ICHQ12 Opportunities & Limits

The ICH finally published in December 2017 the draft version of its guideline ICH Q12 “Technical and regulatory considerations for pharmaceutical product lifecycle management”(1). Highly discussed and awaited since the concept paper issued end 2014, this draft guideline provides a framework to facilitate the management of post-approval changes which impact the CMC part of the regulatory dossier. Its application is expected to promote innovation and continual improvement in the biopharmaceutical sector and ultimately, will benefit patients, industry, and regulatory authorities.

ICHQ12 Opportunities & Limits

First ICH guideline specifically dedicated to commercial phase of the product lifecycle, the purpose of Q12 guideline is to extend the application of pre-existing guidelines (Q8 to Q11) concepts, to the commercial manufacturing steps. In the previous guidelines, the ICH was mainly focused on the early stages of the lifecycle (development / registration / launch) promoting the Science- and Risk-based approach, i.e. product knowledge and process understanding based on a scientific approach integrating quality risk management (ICH Q9). Admitted by the ICH itself in the introduction section of the text, “experience with implementation of recent ICH guidelines has revealed technical and regulatory gaps that limit the full realisation of more flexible regulatory approaches to post-approval CMC changes as described in ICH Q8 (R2) and Q10 Annex I“. The biopharmaceutical industry is now expecting ICH Q12 application to facilitate this long-waited operational and regulatory flexibility, meaning a return of investment for these approaches.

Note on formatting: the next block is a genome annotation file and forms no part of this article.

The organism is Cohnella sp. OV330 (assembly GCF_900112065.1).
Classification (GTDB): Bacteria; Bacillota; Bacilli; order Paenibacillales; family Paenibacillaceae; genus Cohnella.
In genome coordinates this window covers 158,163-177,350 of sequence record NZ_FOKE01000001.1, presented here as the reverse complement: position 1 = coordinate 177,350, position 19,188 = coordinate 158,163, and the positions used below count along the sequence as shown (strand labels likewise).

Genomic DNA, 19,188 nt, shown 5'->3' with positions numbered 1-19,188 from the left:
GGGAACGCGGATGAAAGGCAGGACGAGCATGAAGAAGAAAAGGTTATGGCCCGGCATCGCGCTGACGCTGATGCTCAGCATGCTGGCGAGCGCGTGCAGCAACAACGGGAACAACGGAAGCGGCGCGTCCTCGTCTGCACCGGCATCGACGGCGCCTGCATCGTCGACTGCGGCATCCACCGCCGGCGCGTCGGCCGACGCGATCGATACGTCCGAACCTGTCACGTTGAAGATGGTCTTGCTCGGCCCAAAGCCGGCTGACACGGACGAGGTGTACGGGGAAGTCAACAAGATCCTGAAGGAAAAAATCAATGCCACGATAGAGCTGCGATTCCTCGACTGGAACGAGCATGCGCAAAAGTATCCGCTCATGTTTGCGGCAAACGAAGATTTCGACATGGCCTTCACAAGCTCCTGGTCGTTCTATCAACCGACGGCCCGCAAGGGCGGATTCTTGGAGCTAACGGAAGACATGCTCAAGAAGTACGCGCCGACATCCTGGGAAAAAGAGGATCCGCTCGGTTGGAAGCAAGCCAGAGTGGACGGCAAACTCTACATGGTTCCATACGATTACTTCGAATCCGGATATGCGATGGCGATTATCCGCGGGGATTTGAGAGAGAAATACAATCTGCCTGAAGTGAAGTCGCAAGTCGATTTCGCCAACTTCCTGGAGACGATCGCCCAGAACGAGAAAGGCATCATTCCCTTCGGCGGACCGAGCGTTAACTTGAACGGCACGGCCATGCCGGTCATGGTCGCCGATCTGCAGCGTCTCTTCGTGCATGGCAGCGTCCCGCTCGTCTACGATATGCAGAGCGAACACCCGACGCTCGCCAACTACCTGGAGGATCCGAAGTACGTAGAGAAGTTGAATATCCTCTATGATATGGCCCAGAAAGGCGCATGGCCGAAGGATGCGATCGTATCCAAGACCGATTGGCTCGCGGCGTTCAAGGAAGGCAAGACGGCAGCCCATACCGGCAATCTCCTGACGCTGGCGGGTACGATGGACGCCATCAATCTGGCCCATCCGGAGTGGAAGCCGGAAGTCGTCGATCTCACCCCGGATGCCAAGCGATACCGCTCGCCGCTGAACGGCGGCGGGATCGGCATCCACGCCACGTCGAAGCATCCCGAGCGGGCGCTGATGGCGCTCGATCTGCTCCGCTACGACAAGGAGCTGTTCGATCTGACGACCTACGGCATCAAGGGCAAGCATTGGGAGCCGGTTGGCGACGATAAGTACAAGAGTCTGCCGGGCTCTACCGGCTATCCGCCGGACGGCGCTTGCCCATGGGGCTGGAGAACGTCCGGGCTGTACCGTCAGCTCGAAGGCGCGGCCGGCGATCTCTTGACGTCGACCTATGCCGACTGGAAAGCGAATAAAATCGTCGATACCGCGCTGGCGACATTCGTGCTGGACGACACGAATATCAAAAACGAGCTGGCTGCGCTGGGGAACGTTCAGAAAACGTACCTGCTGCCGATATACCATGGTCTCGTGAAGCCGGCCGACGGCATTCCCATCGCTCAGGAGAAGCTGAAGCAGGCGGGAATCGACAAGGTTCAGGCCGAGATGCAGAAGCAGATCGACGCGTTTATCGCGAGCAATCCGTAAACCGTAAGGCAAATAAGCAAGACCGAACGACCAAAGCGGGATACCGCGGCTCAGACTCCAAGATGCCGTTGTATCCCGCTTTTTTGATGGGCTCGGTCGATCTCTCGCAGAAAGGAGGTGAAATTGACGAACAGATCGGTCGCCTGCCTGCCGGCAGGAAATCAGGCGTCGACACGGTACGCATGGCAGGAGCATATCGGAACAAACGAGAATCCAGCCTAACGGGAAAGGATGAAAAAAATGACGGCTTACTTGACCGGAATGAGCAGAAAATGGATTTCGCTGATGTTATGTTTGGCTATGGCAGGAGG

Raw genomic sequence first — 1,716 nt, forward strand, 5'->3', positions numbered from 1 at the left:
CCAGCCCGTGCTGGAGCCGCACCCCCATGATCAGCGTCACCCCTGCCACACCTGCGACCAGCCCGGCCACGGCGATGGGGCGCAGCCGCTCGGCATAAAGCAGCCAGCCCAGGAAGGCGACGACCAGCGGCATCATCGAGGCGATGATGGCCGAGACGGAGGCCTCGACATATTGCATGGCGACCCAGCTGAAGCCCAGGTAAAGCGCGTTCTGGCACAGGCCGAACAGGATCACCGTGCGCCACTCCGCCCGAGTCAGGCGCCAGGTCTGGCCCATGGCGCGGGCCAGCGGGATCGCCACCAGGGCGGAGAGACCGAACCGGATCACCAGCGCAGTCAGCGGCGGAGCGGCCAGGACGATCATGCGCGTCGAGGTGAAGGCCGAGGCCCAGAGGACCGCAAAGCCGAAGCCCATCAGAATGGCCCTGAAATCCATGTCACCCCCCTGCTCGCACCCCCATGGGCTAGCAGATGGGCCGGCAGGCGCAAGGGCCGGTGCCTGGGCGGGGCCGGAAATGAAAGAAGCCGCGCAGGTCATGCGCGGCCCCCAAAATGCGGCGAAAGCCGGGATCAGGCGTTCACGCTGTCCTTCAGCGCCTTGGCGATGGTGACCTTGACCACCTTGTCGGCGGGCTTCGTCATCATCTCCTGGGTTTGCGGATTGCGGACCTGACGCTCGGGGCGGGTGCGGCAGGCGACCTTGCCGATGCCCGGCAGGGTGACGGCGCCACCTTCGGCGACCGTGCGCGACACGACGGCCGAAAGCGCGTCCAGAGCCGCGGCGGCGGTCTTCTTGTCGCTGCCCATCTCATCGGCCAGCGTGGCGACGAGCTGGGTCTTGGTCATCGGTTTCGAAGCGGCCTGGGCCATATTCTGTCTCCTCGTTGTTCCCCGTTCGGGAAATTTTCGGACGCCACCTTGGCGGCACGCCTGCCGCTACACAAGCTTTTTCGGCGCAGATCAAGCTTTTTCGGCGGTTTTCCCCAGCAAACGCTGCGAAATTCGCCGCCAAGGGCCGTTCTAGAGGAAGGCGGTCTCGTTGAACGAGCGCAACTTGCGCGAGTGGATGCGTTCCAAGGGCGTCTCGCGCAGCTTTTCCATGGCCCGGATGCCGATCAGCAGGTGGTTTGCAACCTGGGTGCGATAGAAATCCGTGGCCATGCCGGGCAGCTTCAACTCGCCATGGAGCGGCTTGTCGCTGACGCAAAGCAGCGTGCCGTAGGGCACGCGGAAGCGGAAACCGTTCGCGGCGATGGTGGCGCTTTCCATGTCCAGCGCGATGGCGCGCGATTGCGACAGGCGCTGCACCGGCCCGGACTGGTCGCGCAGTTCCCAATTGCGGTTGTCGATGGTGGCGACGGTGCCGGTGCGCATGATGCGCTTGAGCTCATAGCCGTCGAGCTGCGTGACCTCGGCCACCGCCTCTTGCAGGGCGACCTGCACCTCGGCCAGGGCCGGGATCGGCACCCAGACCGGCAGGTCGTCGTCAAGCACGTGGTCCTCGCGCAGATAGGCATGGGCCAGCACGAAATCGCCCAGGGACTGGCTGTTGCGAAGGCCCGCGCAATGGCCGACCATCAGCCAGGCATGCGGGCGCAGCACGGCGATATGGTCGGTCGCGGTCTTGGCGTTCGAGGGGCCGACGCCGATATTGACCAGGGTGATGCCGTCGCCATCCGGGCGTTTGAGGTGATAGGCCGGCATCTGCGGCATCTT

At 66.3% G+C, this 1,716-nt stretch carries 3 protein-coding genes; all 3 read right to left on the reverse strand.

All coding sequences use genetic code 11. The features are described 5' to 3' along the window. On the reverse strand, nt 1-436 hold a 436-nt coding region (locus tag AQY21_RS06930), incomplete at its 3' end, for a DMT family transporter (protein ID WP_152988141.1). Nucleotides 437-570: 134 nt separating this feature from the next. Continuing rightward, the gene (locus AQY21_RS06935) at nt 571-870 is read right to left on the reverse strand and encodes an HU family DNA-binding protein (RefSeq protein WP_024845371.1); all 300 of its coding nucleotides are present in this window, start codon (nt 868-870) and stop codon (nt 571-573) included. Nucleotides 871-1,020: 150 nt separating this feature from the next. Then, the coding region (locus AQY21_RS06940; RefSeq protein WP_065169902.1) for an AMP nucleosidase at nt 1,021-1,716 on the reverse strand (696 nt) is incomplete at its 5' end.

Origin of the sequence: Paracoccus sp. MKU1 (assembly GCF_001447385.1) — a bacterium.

To answer to industrial and regulatory needs, ICH Q12 will allow the management of post-approval CMC changes in a more predictable and efficient manner, using increased product and process knowledge to reduce the number of regulatory submissions. Thanks to the effective implementation of the tools and enablers described in this guideline, the industry should be able to limit CMC changes effort thanks to the firm’s Pharmaceutical Quality System (PQS), avoiding an exhausting regulatory approval prior to implementation.

To achieve these goals, Q12 introduces four new tools:

  • Categorisation of Post-Approval CMC Changes, consisting in a risk-based categorisation, guiding the choice of regulatory process type to be used,
  • Established Conditions that characterise the CMC “binding information” defined in CTD, as approved elements necessary to assure product quality,